In response to various scandals and as part of a continued global anti-corruption effort, the Canadian federal government responded with a new set of rules around integrity in procurement practices as well as sanctions for breach including termination of supply agreements and banishment.
While no one can argue against virtue in governmental procurement practices, the application of these provisions in real estate particularly leases has not been without its unintended consequences and disruption.
While various industry groups have made and will continue to make representations for improvements, the introduction of the possibility of termination of a federal crown lease for breach of these provisions has imposed an important encumbrance on an otherwise highly desirable government covenant.
While these provisions are now the price of the government covenant and landlords should be held to the highest of standards in dealing with the crown, there can be an impact on financing of these properties and to a much lesser degree on their liquidity.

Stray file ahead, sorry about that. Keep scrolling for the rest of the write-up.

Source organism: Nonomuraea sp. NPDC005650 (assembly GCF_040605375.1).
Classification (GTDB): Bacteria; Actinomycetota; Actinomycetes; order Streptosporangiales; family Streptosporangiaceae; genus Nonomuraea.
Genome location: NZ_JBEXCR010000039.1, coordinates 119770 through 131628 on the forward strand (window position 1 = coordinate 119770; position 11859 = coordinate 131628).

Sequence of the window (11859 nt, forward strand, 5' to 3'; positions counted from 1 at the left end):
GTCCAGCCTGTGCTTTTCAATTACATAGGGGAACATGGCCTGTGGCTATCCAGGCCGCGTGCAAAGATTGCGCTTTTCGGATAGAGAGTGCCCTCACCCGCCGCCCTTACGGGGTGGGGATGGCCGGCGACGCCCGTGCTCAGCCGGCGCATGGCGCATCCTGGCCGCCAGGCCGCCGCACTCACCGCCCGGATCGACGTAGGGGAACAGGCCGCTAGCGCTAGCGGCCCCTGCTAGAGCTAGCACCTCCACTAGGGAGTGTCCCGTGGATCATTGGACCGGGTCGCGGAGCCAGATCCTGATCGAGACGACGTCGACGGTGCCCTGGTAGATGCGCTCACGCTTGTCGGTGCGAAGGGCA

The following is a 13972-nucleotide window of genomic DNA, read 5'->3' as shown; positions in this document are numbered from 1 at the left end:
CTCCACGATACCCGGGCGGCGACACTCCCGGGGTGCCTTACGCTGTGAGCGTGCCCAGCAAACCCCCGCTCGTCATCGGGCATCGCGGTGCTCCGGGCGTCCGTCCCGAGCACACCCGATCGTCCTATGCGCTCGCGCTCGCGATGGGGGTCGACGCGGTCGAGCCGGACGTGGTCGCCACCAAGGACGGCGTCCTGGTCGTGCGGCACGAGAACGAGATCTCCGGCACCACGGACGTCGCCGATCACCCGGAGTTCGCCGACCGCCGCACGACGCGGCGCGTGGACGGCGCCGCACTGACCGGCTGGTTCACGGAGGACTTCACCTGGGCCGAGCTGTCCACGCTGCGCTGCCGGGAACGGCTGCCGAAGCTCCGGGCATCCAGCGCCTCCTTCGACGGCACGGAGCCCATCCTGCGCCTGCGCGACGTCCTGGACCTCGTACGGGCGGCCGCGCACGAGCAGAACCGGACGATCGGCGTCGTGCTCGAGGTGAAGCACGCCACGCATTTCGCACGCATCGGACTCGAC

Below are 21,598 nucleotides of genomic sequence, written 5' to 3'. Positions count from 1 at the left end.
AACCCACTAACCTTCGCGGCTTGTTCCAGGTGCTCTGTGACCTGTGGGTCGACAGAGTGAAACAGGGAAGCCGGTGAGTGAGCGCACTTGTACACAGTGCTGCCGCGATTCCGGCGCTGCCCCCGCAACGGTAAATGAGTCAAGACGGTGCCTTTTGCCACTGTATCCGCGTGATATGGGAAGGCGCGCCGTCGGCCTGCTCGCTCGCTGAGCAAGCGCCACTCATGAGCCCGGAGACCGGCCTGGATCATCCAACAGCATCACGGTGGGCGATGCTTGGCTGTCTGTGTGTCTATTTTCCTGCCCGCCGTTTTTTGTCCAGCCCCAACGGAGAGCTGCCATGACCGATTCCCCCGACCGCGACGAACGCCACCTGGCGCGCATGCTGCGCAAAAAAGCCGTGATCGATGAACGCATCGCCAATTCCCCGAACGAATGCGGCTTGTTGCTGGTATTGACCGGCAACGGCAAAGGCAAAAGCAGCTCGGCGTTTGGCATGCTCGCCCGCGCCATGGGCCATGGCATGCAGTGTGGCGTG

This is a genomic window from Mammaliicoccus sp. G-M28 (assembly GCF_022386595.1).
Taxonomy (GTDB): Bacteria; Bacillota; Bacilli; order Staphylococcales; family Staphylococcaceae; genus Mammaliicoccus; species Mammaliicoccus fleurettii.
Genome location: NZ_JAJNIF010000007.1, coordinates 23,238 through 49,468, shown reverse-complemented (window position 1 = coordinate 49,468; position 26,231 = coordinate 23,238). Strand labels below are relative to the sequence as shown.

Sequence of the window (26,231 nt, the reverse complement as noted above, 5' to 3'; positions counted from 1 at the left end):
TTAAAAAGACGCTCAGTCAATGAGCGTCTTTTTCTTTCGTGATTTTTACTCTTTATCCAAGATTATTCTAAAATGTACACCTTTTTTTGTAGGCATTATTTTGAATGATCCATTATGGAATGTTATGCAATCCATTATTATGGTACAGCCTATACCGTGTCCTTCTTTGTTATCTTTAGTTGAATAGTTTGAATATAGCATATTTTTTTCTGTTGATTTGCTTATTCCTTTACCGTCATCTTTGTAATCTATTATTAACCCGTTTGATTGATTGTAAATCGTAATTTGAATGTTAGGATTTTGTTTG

Lenders on these properties will be careful to assess the quality of the covenant and sponsor in responding to financing requests as well as the loan to value. Some may even require a springing non-recourse carve out guarantee in non-recourse loans. While quality institutional investors should remain unconcerned, other investors will need to consider the impact of these provisions in their transactions while the various interlocutor continue to seek a proper balance and application of these rules in commercial real estate transactions.